Tower Bridge is one of London’s most iconic landmarks, and a birdseye view of the bridge can be had from the nearby residences of Tower Bridge Moorings – where a sustainable community live aboard historic barges.
Located just below Tower Bridge, on the south side of the river, Tower Bridge Moorings is a flotilla of more than 40 historic boats strung together in a block on the water, created to offer people an alternative and sustainable way to live in central London.
One of London’s oldest remaining river moorings, boats have been docking at the Downings Roads Moorings since the 19th century. Since architect Nicholas Lacey bought the moorings more than 30 years ago, it has become a permanent space for its community, which includes more than 100 adults and children.
Converted Thames lighters, the one-time workhorses of the river, have been converted into brightly lit residential studio spaces. And on the roofs, communal gardens serve as walkways leading to berths for individual classic barges.
Downings Road is one of the top recycling communities in London – with 75% of all its waste diverted from landfill. The community now recycles as much of its rubbish as possible. Most kitchen waste is now composted in special boxes located on the garden barges. Recycling bins for newspaper, glass, plastics and cans are sited on a platform interconnected between the two access brows of the moorings.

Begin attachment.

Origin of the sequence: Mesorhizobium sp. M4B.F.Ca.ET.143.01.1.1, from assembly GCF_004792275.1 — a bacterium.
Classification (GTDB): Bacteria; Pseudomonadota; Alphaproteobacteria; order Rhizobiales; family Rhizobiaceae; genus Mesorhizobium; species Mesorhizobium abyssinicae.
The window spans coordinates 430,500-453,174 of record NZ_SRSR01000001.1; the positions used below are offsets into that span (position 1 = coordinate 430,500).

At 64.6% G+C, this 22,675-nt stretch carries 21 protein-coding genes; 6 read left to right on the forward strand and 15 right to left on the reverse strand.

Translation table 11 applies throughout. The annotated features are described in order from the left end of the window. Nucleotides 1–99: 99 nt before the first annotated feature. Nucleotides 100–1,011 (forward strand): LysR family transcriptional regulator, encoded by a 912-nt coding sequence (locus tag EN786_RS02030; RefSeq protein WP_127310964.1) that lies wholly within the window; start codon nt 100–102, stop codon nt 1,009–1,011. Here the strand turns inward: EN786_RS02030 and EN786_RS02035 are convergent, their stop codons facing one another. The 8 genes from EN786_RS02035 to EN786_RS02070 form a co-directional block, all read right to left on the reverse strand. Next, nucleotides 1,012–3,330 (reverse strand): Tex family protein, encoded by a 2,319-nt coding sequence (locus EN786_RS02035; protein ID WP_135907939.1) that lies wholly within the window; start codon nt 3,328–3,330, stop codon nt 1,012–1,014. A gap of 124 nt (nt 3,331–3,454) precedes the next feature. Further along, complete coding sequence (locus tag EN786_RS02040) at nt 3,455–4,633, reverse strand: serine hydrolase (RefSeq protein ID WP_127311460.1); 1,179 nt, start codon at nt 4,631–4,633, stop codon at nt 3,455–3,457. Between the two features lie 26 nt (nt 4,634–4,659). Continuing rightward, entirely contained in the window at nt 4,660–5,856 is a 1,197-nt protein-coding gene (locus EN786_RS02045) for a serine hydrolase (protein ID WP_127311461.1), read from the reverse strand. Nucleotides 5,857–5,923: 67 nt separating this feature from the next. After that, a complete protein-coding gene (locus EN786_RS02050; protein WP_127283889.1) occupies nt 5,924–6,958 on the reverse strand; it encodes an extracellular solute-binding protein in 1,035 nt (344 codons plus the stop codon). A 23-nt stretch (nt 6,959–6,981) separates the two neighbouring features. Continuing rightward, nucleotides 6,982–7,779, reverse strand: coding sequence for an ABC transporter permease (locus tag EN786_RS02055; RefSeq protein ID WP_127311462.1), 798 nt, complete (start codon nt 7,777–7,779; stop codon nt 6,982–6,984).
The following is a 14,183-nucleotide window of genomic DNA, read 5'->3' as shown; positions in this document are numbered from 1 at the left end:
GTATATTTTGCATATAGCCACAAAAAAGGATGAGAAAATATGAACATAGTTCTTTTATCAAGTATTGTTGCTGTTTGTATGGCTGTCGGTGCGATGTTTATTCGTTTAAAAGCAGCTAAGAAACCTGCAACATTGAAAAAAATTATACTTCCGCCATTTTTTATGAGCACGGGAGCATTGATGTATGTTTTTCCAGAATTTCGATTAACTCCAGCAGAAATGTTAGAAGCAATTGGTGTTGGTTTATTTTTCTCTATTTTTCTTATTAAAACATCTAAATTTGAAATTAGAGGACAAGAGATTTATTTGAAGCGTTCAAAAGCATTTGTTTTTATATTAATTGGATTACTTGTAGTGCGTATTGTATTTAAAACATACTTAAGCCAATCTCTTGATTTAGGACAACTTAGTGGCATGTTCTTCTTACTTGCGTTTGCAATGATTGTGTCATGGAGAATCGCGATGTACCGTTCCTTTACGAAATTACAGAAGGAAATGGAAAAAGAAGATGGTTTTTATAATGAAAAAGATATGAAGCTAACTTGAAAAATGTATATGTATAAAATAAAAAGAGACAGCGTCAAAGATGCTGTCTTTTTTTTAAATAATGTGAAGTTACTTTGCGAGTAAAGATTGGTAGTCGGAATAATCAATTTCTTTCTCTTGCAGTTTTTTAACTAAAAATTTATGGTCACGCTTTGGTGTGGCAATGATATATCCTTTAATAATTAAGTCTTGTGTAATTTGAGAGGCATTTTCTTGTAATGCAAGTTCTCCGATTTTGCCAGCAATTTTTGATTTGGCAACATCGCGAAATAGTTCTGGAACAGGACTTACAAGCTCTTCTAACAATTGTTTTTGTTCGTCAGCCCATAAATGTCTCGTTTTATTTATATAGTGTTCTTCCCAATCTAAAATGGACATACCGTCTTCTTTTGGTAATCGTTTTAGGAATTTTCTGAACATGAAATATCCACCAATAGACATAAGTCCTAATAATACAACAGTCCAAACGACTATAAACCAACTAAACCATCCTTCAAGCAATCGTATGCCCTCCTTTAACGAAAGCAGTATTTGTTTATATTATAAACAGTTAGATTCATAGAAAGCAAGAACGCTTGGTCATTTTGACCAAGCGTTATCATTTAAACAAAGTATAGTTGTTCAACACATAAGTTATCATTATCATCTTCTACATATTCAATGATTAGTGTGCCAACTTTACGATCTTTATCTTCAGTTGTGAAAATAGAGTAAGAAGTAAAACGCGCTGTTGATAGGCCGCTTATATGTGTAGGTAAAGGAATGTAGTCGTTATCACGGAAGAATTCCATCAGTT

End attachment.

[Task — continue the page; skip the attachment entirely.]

At present two barges are adapted for accessing alternative energy. The floating village is looking at the use of sun, light, wind and river to power, initially, the communal areas of the moorings, and eventually each individual barge. Tower Bridge Moorings is hoping that the initiative will prove a model for other river communities.
Tower Bridge Moorings is also home to one of the city’s few floating gardens, providing a habitat for a broad range of flora and fauna.
The garden barges, converted from old Thames Lighters, are interconnected with special designed brows which expand and contract with the movement of the river. Together they form the infrastructure of the moorings, and the their roofs act as roof gardens with walkways.
Tower Bridge Moorings gardens can be viewed from the shore or river anytime but is only open to the public twice a year. These occur annually in May and June for the National Garden Scheme and London Open Squares weekend.
Rosa Medea is Life & Soul Magazine’s Chief @rosamedea